He is invested in my life and yet not. I am his child whom he does love, but yet I have taken a path he cannot follow nor understand. He’s accepted it, begrudgingly, and because my mother would kill him if he didn’t. Yet, there is this disconnect between us that neither of us know how to reconnect.
I’ve seen it his way. I grew up his way. I grew up with money and the knowledge that hard work gets you to where you’re going. Yet, I am being failed by things he cannot see and I cannot seem to magically make appear for him.
How do I bridge this gap? How do I increase his empathy? If I talk, will he listen? Perhaps we need to have a full out argument (something my mother is desperately trying to avoid because it scares her and for that I cannot blame her). Maybe we really need to have a conversation but it cannot be one sided.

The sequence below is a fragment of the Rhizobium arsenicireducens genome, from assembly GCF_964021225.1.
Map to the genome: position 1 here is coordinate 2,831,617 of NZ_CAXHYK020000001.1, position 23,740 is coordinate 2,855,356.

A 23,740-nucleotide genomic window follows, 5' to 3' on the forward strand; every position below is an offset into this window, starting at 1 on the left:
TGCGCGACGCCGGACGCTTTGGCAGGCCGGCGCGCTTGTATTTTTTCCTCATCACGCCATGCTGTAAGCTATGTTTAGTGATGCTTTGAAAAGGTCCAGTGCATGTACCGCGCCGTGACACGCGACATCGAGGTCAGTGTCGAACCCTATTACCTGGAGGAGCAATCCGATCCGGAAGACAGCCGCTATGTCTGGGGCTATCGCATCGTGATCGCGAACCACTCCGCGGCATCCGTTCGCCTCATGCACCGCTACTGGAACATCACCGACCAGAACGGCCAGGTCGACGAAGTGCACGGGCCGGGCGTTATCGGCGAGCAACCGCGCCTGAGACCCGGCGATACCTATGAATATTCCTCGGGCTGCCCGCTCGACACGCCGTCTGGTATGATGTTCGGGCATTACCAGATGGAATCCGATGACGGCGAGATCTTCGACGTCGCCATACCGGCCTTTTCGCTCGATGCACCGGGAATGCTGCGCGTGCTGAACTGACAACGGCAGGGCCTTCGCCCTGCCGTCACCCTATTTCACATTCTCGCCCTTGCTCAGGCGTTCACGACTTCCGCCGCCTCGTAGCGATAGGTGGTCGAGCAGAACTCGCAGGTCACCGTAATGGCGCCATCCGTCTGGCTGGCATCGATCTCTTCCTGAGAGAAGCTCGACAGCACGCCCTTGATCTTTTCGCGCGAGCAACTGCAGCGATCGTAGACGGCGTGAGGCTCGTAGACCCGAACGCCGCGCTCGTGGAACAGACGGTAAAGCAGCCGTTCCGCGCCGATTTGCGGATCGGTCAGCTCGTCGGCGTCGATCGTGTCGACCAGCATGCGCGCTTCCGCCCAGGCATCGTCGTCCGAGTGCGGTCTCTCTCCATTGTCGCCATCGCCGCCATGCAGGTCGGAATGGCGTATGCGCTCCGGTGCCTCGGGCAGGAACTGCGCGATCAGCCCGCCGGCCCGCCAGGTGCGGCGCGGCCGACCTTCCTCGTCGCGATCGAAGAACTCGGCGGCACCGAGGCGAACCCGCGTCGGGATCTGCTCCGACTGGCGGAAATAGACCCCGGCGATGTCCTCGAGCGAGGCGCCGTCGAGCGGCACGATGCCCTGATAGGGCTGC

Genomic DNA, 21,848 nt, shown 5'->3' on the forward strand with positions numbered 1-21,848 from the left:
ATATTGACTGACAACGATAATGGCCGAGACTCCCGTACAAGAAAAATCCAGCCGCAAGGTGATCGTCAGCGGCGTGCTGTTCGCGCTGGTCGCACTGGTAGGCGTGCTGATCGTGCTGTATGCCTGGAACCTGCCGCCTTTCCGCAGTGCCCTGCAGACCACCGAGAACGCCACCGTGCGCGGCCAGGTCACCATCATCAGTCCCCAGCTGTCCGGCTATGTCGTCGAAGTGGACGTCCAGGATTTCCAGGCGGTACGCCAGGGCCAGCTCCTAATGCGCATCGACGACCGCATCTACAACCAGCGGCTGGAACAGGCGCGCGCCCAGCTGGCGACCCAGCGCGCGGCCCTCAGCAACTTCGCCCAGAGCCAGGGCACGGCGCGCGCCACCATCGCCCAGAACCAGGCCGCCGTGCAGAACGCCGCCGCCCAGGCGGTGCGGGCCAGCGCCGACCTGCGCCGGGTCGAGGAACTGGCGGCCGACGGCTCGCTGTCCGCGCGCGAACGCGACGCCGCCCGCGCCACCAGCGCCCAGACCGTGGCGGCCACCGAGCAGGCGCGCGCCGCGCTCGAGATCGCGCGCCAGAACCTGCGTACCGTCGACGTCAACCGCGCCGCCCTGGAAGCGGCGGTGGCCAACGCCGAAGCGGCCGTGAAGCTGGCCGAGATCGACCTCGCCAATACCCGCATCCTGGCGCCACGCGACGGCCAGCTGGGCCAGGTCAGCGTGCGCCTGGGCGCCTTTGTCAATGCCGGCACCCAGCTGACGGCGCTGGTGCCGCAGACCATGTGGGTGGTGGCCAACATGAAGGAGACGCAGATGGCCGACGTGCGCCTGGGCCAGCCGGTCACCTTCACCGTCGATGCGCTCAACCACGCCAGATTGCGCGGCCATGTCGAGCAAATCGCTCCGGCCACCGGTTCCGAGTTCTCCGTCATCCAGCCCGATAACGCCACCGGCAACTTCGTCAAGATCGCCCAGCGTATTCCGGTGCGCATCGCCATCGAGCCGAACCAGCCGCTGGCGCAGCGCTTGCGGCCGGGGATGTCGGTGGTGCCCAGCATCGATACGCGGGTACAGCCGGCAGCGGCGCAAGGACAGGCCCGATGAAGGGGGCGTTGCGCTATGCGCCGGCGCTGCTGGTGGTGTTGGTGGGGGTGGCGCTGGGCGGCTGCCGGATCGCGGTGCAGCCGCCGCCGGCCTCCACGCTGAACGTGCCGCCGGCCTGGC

He cannot tell me I am wrong because I know I am not. And I cannot tell him he is wrong because he knows he is not. We need to meet in the middle but if one side is unwilling, how can the conversation even begin?
I can do everything I can, and I can’t do it all. I cannot fully answer this question and I don’t think any single person can. It does take a village, after all.
I can, however, make information more accessible. I can give people an experience that will stick with them, that they’ll think about, that they’ll try to wrap their mind around. And maybe, that will change some minds, build some empathy.
Maybe I won’t be able to really get through to my father. Maybe I can’t change how he sees me or the world we live in. But I can try. I can give over the information as much as I can, in the little ways to avoid an argument and start a conversation. Maybe that’s all I can do, and maybe, hopefully, that can be enough.